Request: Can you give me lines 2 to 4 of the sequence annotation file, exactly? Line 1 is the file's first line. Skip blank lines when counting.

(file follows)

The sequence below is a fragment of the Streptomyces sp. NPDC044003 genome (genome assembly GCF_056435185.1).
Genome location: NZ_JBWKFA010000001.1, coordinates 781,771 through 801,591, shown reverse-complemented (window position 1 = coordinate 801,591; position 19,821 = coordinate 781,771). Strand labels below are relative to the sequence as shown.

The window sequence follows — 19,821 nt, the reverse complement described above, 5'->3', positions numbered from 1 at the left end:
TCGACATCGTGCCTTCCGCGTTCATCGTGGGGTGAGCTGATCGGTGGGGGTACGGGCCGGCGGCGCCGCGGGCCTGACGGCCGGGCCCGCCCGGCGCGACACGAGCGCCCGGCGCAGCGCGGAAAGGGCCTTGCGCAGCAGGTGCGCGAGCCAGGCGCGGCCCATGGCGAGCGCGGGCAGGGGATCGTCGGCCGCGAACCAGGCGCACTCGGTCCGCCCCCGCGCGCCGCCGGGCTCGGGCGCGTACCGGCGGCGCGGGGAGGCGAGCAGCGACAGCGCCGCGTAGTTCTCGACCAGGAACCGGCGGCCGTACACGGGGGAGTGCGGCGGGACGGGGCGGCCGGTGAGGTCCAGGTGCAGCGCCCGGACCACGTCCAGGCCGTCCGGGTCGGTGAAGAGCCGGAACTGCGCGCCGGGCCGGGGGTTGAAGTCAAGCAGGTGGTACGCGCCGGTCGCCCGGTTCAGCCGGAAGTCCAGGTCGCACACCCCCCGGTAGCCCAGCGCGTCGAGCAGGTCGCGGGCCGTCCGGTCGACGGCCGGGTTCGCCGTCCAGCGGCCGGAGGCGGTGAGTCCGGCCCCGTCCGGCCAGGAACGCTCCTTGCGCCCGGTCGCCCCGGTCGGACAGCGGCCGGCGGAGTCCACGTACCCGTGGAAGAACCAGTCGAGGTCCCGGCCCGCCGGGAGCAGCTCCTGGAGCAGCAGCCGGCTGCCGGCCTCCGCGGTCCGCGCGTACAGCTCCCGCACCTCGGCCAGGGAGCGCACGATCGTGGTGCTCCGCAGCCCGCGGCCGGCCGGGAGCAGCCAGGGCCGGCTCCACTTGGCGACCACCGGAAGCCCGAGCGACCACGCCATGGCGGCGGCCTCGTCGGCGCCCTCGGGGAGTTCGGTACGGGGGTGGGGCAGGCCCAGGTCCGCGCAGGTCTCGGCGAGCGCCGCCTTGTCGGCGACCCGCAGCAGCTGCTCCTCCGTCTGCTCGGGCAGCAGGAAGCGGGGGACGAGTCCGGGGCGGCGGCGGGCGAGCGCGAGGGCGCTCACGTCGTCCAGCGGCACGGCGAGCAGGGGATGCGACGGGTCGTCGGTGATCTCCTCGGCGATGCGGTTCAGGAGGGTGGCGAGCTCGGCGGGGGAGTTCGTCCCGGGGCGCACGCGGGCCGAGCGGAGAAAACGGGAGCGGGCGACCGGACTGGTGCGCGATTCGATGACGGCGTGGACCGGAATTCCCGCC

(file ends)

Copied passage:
Genome location: NZ_JBWKFA010000001.1, coordinates 781,771 through 801,591, shown reverse-complemented (window position 1 = coordinate 801,591; position 19,821 = coordinate 781,771). Strand labels below are relative to the sequence as shown.

The window sequence follows — 19,821 nt, the reverse complement described above, 5'->3', positions numbered from 1 at the left end:
TCGACATCGTGCCTTCCGCGTTCATCGTGGGGTGAGCTGATCGGTGGGGGTACGGGCCGGCGGCGCCGCGGGCCTGACGGCCGGGCCCGCCCGGCGCGACACGAGCGCCCGGCGCAGCGCGGAAAGGGCCTTGCGCAGCAGGTGCGCGAGCCAGGCGCGGCCCATGGCGAGCGCGGGCAGGGGATCGTCGGCCGCGAACCAGGCGCACTCGGTCCGCCCCCGCGCGCCGCCGGGCTCGGGCGCGTACCGGCGGCGCGGGGAGGCGAGCAGCGACAGCGCCGCGTAGTTCTCGACCAGGAACCGGCGGCCGTACACGGGGGAGTGCGGCGGGACGGGGCGGCCGGTGAGGTCCAGGTGCAGCGCCCGGACCACGTCCAGGCCGTCCGGGTCGGTGAAGAGCCGGAACTGCGCGCCGGGCCGGGGGTTGAAGTCAAGCAGGTGGTACGCGCCGGTCGCCCGGTTCAGCCGGAAGTCCAGGTCGCACACCCCCCGGTAGCCCAGCGCGTCGAGCAGGTCGCGGGCCGTCCGGTCGACGGCCGGGTTCGCCGTCCAGCGGCCGGAGGCGGTGAGTCCGGCCCCGTCCGGCCAGGAACGCTCCTTGCGCCCGGTCGCCCCGGTCGGACAGCGGCCGGCGGAGTCCACGTACCCGTGGAAGAACCAGTCGAGGTCCCGGCCCGCCGGGAGCAGCTCCTGGAGCAGCAGCCGGCTGCCGGCCTCCGCGGTCCGCGCGTACAGCTCCCGCACCTCGGCCAGGGAGCGCACGATCGTGGTGCTCCGCAGCCCGCGGCCGGCCGGGAGCAGCCAGGGCCGGCTCCACTTGGCGACCACCGGAAGCCCGAGCGACCACGCCATGGCGGCGGCCTCGTCGGCGCCCTCGGGGAGTTCGGTACGGGGGTGGGGCAGGCCCAGGTCCGCGCAGGTCTCGGCGAGCGCCGCCTTGTCGGCGACCCGCAGCAGCTGCTCCTCCGTCTGCTCGGGCAGCAGGAAGCGGGGGACGAGTCCGGGGCGGCGGCGGGCGAGCGCGAGGGCGCTCACGTCGTCCAGCGGCACGGCGAGCAGGGGATGCGACGGGTCGTCGGTGATCTCCTCGGCGATGCGGTTCAGGAGGGTGGCGAGCTCGGCGGGGGAGTTCGTCCCGGGGCGCACGCGGGCCGAGCGGAGAAAACGGGAGCGGGCGACCGGACTGGTGCGCGATTCGATGACGGCGTGGACCGGAATTCCCGCC